I teach both hymns and traditional Irish music. I am also involved with the choir at our local parish church. The American Catholic Hymnbook is an excellent publication, especially in the way the indexes group the hymns. This simplifies the sourcing of topics. The musical arrangements are excellent.
I have found particularly appealing the Responsorial Song, "0 Christ, You Are King," based on Och ochon! and "You Favored, 0 Father," based on Ar Eireann Ni Neocainn Ce Hi.
This book is among the best I have encountered. It's invaluable!
says the American Catholic Hymnbook is "A delight to the eye, a joy
to the heart, a blessing for the spirit"
It is not often that one finds a Catholic hymnal that is versatile enough to appeal to almost every need of a contemporary parish. Such a hymnal is the American Catholic Hymnbook. This hymnal is distinguished by its fine binding, clear printing, and expressive illustrations.
One striking feature of this hymnal is its ease and convenience of use. For example, the ample indexes include a "hymn of the day" listing and a table of liturgical themes. With these indexes, the cantor or choir director can easily choose songs that correspond to the Sunday lectionary readings. Another example of ease in use is the alphabetical ordering of most songs by title. This arrangement makes songs easy to find, and perhaps the songs included in separate sections (for initiation and reconciliation) might better be put with the others, in alphabetical order.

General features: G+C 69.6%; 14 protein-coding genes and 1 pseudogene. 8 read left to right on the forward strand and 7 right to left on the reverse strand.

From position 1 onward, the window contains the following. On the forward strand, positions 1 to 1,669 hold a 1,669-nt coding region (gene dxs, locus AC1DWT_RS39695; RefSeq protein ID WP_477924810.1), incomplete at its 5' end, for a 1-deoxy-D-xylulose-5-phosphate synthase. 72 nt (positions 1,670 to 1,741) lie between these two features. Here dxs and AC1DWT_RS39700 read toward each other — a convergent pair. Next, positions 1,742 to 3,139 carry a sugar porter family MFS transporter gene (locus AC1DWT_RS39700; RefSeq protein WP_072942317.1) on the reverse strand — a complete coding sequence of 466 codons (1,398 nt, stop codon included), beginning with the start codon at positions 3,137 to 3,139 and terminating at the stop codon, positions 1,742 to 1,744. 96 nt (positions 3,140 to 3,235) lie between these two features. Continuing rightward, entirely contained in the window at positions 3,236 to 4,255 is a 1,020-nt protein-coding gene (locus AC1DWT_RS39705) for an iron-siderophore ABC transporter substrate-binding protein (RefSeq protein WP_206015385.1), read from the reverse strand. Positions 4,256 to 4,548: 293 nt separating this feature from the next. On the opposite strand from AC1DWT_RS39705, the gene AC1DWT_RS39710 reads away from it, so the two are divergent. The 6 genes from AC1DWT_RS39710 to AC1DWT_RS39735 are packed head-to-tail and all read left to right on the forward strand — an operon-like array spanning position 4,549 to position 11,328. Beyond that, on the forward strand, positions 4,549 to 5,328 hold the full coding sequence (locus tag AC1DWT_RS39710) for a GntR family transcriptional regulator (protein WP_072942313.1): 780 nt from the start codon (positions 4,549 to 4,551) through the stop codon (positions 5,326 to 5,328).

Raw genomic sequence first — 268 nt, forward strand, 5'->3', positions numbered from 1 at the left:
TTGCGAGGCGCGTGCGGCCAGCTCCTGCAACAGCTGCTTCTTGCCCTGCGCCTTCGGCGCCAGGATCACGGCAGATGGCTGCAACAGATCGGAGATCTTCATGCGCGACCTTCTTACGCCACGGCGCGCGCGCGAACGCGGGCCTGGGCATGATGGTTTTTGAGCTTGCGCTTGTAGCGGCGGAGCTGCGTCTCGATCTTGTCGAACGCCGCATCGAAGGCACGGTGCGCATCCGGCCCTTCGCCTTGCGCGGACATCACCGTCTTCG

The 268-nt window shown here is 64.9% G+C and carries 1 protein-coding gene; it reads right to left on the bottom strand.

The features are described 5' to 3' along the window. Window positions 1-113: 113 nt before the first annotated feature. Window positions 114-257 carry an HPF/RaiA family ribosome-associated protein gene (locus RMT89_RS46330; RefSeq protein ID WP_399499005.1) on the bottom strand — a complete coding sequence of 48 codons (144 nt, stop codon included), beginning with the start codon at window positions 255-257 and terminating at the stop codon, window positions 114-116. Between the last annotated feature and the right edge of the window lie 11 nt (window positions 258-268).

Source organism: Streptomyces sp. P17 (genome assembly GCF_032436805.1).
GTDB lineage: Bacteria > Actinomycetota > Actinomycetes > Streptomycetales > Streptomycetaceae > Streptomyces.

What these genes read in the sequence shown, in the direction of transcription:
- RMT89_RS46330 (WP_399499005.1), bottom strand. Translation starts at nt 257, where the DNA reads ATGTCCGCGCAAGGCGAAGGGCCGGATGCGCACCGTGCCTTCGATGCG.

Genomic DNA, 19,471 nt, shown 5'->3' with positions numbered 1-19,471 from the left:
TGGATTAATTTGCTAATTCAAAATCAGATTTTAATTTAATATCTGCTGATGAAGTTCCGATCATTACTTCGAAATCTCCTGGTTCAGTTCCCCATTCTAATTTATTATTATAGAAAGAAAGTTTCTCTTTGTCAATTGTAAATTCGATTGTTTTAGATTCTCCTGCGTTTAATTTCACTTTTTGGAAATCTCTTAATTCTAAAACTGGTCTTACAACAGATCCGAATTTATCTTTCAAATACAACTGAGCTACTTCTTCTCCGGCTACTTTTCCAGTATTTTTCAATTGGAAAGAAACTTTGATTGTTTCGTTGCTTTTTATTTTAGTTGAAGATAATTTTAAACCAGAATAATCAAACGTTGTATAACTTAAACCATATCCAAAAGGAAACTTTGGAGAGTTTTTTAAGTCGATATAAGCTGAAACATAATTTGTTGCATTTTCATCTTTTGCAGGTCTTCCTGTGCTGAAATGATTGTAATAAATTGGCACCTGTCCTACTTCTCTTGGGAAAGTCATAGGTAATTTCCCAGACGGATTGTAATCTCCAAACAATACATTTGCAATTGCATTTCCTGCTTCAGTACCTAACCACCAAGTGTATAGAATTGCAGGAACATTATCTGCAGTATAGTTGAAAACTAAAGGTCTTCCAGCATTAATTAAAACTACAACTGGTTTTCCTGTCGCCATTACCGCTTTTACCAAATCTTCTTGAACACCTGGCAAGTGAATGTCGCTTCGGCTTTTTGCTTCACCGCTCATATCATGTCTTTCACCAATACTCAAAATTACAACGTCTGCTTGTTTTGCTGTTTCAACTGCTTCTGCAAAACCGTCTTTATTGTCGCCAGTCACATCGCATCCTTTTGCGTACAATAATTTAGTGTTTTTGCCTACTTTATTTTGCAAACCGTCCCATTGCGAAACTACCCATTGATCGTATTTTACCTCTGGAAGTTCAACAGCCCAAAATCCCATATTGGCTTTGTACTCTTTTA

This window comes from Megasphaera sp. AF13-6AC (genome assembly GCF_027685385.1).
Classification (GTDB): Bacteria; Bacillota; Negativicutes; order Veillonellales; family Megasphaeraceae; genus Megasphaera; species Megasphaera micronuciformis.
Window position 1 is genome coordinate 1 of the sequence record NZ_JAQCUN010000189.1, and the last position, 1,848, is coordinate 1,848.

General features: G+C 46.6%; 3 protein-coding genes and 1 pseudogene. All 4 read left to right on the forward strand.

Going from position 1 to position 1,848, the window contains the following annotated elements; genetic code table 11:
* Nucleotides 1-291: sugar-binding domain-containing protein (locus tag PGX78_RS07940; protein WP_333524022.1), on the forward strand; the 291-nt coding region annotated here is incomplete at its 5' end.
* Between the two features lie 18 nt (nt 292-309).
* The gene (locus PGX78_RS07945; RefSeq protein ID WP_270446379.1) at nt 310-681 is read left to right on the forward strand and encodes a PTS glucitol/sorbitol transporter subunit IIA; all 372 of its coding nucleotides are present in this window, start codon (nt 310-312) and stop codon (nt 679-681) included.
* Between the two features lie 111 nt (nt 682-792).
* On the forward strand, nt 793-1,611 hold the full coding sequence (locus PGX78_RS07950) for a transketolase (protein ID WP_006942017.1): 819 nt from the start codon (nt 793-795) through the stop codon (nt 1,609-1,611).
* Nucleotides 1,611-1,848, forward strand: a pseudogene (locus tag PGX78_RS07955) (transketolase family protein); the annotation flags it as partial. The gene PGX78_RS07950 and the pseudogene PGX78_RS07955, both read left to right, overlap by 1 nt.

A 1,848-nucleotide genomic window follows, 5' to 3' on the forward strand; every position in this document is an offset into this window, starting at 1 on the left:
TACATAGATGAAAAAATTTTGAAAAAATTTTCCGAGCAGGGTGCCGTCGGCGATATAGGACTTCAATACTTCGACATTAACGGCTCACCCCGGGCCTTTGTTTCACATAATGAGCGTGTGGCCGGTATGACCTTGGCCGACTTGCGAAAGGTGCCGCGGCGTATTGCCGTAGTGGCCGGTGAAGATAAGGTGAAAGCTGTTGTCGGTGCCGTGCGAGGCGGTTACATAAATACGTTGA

A wide variety of ethnic tunes
Unlike other hymnals with an overwhelmingly Northern European bias, the American Catholic Hymnbook includes a wide variety of ethnic tunes, especially from Slavic and Hispanic cultures; there are even tunes from China, Korea, and the Philippines. Regardless of the ethnic background of any song, the material is of such quality and general appeal that it should be welcomed in almost any congregation. This is truly a universal hymnal.
The editors also present music for children's Masses by Theophane Hytrek, acclamations for Sunday -Eucharist, music (in both English and Spanish) for the posadas, and a complete service of reconciliation. Morning Prayer and Evening Prayer are especially clear and "cathedral" in character, that is, well designed for parish worship. Much music, for example, for funerals, is presented in sequence, part by part. Such a format certainly fosters participation for everyone.